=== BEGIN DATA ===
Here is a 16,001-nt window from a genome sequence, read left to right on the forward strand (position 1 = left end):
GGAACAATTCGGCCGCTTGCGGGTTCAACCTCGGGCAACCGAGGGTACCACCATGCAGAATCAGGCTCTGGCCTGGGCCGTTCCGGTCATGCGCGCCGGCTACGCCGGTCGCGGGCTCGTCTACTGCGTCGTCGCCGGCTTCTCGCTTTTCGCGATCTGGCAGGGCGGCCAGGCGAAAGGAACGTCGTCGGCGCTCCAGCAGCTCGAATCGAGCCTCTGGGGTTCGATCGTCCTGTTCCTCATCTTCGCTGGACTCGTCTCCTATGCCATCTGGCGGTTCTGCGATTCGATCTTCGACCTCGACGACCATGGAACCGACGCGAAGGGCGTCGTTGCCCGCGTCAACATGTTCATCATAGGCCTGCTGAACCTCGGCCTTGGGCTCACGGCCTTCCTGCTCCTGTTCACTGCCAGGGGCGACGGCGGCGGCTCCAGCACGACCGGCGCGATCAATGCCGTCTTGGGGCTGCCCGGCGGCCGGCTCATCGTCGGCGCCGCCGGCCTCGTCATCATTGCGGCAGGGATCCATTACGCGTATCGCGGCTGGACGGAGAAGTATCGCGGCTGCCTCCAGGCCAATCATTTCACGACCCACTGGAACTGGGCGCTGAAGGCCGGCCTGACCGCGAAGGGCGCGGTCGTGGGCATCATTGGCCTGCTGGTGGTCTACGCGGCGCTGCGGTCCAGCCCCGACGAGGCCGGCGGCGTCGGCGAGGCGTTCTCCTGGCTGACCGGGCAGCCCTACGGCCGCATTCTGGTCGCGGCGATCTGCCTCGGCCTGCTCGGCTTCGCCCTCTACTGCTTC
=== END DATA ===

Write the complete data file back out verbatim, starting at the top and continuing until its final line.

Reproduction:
Here is a 16,001-nt window from a genome sequence, read left to right on the forward strand (position 1 = left end):
GGAACAATTCGGCCGCTTGCGGGTTCAACCTCGGGCAACCGAGGGTACCACCATGCAGAATCAGGCTCTGGCCTGGGCCGTTCCGGTCATGCGCGCCGGCTACGCCGGTCGCGGGCTCGTCTACTGCGTCGTCGCCGGCTTCTCGCTTTTCGCGATCTGGCAGGGCGGCCAGGCGAAAGGAACGTCGTCGGCGCTCCAGCAGCTCGAATCGAGCCTCTGGGGTTCGATCGTCCTGTTCCTCATCTTCGCTGGACTCGTCTCCTATGCCATCTGGCGGTTCTGCGATTCGATCTTCGACCTCGACGACCATGGAACCGACGCGAAGGGCGTCGTTGCCCGCGTCAACATGTTCATCATAGGCCTGCTGAACCTCGGCCTTGGGCTCACGGCCTTCCTGCTCCTGTTCACTGCCAGGGGCGACGGCGGCGGCTCCAGCACGACCGGCGCGATCAATGCCGTCTTGGGGCTGCCCGGCGGCCGGCTCATCGTCGGCGCCGCCGGCCTCGTCATCATTGCGGCAGGGATCCATTACGCGTATCGCGGCTGGACGGAGAAGTATCGCGGCTGCCTCCAGGCCAATCATTTCACGACCCACTGGAACTGGGCGCTGAAGGCCGGCCTGACCGCGAAGGGCGCGGTCGTGGGCATCATTGGCCTGCTGGTGGTCTACGCGGCGCTGCGGTCCAGCCCCGACGAGGCCGGCGGCGTCGGCGAGGCGTTCTCCTGGCTGACCGGGCAGCCCTACGGCCGCATTCTGGTCGCGGCGATCTGCCTCGGCCTGCTCGGCTTCGCCCTCTACTGCTTC